Social Security and Medicare taxes make up the Federal Insurance Contributions Act, or FICA. Most employers, employees and self-employed individuals must pay FICA taxes. However, the Internal Revenue Service, which administrates Social Security and Medicare taxes, provides some exemptions.
Cafeteria Plan Benefits
A cafeteria plan is an employer-sponsored program that meets the criteria of Section 125 of the Internal Revenue Code. The plan allows employees to make pretax contributions, meaning the benefit is deducted from their wages before taxes are taken out. The following pretax benefits are exempt from FICA taxes: health and accident insurance, health savings account, flexible spending account, dependent care assistance and group-term life insurance for coverage of $50,000 or less.
Under IRC 132 and the Transportation Equity Act for the 21st Century, or TEA-21, employers can offer employees transportation benefits. Employees allocate a specific portion of their wages on a pretax basis for this purpose. Transit fees typically cover the use of mass transportation, such as fares for bus, train, subway and vanpool. They also cover parking and must be used only for traveling back and forth to work. Employees can buy up to a certain amount per month for transit and parking expenses, which are exempt from Social Security and Medicare taxes.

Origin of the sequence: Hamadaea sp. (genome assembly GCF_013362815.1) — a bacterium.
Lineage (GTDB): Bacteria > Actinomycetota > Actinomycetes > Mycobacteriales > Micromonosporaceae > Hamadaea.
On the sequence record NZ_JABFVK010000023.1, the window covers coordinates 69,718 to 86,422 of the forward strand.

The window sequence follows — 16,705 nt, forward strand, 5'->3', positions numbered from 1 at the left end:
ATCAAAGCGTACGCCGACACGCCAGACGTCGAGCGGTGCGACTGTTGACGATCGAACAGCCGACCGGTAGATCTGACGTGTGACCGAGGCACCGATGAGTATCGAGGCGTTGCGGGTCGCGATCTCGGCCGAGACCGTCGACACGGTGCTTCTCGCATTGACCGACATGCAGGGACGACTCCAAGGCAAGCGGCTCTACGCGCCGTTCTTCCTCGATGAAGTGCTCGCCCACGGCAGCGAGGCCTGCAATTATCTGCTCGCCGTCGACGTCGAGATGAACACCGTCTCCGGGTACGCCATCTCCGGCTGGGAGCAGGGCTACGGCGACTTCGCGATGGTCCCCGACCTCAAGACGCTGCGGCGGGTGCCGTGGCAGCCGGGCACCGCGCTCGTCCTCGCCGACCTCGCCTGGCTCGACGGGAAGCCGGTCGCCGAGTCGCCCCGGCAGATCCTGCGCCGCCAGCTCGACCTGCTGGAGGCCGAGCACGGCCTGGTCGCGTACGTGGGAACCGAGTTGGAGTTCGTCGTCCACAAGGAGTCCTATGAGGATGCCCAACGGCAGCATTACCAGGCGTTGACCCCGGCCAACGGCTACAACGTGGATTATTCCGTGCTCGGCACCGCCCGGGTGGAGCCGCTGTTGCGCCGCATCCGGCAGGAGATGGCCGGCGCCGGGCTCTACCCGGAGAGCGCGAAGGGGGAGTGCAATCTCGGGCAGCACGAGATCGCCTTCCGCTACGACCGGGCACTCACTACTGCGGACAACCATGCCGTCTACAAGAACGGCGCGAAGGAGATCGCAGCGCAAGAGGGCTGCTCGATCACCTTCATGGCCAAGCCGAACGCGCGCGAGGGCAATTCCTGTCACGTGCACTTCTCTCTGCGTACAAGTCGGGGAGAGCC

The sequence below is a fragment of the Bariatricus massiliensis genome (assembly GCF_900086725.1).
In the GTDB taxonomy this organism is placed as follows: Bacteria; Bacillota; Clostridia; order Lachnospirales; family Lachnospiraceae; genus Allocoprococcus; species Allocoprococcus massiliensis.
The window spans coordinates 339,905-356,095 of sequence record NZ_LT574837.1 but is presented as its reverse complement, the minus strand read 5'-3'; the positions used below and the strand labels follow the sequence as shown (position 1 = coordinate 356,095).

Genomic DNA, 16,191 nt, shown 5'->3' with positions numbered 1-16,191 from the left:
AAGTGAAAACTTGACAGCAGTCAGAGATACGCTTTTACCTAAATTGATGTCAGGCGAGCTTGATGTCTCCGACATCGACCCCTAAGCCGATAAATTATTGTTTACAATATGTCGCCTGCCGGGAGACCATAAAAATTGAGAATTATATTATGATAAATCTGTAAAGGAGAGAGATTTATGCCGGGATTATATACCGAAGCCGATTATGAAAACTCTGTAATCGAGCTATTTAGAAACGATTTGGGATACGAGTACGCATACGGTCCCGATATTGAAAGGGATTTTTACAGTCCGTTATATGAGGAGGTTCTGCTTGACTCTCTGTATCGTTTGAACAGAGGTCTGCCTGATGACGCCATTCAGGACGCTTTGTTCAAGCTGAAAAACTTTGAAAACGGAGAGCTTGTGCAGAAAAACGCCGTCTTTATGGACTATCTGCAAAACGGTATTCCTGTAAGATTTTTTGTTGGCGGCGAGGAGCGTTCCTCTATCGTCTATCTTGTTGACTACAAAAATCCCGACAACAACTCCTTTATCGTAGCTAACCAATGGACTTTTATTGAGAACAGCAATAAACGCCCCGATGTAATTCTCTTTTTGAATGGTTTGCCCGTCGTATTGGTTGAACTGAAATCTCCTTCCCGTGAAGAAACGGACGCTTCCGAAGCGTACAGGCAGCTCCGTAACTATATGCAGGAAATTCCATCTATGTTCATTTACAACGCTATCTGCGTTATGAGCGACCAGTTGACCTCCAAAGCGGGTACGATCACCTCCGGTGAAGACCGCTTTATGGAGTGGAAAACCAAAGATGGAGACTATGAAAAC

Business Expense Reimbursement
Employers can reimburse their employees with nontaxable money for certain business expenses. To provide this benefit, the employer must establish an accountable plan that meets IRS requirements. The expense must be connected to the business and the employee must submit proof of the expense within a reasonable time frame. The employee must also give the employer back any amounts exceeding the validated expenses within a reasonable period of time. Qualified reimbursements exempt from FICA taxes may include costs for meals, entertainment, cell phone, Internet, tools, supplies, client meetings, vehicle usage and certifications and training.
Exempt Employees, Workers and Organizations
Certain employees and workers are excluded from FICA Tax. For example, students who work for a school, university or college they attend may be exempt. Nonresident aliens with specific visas -- such as A-visas, D-visas, and F-visas -- do not have to pay Social Security and Medicare taxes. Temporary foreign agricultural workers, student nurses, workers for international organizations or foreign governments, and children under 18 who work for their parents are exempt. Certain members of recognized religious groups, churches and organizations controlled by the church are excluded from FICA taxes.
- IRS.gov: FAQs for Government Entities Regarding Cafeteria Plans
- Core Documents: Section 132(f) Qualified Transportation Fringe Benefit – Commuter Parking and Transit Benefit Plan Document $99
- Stanford University: Payroll Deduction
- L. Burdick and Associates: Employee Reimbursements Under Accountable and Nonaccountable Plans
- American Institute of CPAs: Tax Advantaged ‘Accountable Plans’ for Employee Business Expenses
- IRS.gov: Aliens Employed in the U.S. – Social Security Taxes
- IRS Tax Map: Exemption from Self-Employment (SE) Tax
- ClergyTaxes.com: Clergy and the Church